Great villains, as matter of course, do not smile cherubically while hinting at disarmament. During the Cold War, they were usually — like Sauron’s great eye in the Lord Of The Rings — distant, monochromatic and lacking in the gaiety that defenders of late capitalism’s dharma often embody. The last of the “big bads”, one of the greatest threats to “the rules-based order” put in place since World War II, seems to be losing his mystique.
Kim Jong un’s claim that North Korea would abandon its nuclear weapons’ programme if the US promises not to attack, his bonhomie with South Korean President Moon Jae-in, and the general possibility of the thaw in one of the most armed and dangerous regions of the world, is indeed welcome. But Kim grinning in high-definition, his back-brush now more a charming anachronism than a symbol of a state trapped in time, presents a narrative hiccup. Now that the last of the Bond-esque villains of world politics is opening up and making friends, who will take his place?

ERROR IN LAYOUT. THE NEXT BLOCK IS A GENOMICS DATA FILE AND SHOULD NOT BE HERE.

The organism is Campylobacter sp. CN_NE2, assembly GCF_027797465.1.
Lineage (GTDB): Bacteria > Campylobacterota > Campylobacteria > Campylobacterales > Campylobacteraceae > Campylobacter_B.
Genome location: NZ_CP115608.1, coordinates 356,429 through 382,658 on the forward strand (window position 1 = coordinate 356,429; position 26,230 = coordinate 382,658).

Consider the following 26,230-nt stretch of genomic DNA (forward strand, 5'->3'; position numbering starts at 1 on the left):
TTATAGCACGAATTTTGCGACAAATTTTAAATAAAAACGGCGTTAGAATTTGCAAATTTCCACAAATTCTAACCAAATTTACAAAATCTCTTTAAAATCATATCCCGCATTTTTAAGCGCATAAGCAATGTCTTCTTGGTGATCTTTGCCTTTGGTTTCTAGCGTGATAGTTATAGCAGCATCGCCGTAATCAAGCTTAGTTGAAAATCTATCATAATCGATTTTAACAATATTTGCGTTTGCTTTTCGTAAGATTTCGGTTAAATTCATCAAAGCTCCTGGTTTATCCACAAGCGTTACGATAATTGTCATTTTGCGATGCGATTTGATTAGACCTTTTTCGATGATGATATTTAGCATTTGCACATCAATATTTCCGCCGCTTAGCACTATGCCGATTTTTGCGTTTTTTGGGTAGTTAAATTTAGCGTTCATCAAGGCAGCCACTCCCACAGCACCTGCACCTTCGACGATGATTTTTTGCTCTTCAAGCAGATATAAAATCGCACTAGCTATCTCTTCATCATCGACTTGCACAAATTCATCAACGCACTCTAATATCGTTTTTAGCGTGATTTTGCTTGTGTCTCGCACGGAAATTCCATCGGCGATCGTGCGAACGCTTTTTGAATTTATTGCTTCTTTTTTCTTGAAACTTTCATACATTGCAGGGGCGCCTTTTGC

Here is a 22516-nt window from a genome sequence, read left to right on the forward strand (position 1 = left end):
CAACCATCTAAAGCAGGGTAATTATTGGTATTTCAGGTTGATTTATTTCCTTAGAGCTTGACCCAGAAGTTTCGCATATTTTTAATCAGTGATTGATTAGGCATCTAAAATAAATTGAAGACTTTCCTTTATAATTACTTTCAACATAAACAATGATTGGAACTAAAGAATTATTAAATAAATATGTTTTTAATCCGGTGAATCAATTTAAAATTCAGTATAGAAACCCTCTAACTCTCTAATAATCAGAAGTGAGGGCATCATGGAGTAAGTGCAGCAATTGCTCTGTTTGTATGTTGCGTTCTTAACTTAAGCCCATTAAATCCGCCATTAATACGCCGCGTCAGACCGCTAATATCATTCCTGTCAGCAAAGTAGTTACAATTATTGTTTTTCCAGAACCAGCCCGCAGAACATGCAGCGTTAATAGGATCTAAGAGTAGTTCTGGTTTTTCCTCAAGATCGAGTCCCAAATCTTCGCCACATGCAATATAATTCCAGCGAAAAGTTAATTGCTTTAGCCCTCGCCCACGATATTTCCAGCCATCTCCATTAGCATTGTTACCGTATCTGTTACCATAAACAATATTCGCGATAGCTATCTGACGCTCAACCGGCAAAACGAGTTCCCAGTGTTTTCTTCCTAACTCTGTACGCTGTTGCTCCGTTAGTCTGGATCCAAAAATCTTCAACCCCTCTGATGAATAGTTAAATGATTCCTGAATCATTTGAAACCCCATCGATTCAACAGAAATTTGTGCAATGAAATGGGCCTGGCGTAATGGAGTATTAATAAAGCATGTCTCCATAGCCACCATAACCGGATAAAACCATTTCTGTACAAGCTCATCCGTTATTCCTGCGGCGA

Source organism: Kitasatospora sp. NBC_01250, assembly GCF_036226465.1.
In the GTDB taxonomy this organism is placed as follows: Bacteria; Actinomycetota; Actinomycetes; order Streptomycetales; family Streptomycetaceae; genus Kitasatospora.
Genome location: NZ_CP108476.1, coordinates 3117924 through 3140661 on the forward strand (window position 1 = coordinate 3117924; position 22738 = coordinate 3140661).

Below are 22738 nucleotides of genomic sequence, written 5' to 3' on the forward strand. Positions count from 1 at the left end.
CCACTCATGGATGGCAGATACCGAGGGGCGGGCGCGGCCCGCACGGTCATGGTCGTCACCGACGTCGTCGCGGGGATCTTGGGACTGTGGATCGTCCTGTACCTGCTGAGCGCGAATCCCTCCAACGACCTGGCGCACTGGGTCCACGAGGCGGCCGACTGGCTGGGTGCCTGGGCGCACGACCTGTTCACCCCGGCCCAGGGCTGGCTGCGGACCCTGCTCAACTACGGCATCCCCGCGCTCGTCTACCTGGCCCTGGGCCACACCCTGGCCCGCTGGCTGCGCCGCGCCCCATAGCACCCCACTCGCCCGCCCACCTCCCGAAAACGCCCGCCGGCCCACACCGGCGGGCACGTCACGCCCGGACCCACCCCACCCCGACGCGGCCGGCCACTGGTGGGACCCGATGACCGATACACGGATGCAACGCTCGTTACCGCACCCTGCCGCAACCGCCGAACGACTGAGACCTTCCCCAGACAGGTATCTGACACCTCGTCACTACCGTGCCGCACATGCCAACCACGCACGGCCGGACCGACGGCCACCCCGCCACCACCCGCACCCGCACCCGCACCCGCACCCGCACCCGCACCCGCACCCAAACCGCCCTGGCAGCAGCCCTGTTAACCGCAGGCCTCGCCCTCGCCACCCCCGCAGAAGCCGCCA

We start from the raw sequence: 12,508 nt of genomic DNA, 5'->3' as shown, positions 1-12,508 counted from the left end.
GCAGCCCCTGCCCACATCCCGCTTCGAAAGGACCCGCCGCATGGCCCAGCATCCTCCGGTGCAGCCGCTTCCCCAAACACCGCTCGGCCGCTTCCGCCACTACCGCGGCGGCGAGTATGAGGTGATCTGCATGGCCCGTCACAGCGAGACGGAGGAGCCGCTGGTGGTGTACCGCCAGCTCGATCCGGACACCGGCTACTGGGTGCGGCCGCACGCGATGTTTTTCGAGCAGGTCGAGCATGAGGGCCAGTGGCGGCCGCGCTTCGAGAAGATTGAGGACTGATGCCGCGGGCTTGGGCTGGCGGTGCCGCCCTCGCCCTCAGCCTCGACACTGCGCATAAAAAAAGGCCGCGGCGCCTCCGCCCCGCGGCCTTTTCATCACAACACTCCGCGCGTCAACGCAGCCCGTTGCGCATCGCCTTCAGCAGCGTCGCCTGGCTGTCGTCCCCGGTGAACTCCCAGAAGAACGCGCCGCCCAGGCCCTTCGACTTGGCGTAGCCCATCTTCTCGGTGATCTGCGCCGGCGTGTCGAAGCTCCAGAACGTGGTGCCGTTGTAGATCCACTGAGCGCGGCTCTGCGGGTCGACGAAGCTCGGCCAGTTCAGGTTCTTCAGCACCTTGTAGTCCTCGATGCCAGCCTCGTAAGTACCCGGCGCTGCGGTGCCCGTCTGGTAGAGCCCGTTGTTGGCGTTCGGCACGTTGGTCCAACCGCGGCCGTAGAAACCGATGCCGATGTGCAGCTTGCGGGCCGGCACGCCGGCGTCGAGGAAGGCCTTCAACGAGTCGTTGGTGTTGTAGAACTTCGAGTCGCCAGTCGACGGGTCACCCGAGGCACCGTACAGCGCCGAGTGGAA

North Korea, under its Great Leader, has been painted as a fortress of atheist illiberalisms, where the only divinities in a perverted Marxist pantheon are Kim and his father, Kim Jong-il. But with every chance at peace, a caricature becomes all too human, and if North Korea does indeed open up, the realisation may dawn that its people are not so different after all. But what of the Great Bad — the state and leader opposed to the West’s idea of all that is good and holy? For a while, it seemed that with the far right on the rise, the West’s villain may come from within — even that twist in the tale seems to be unravelling. Moon Jae-in has said that Donald Trump deserves the Nobel Prize for peace for his role in bringing the Koreas together. Peace makes for a good life, perhaps, but conflict is at the heart of a good story. The search for a new Kim has only just begun.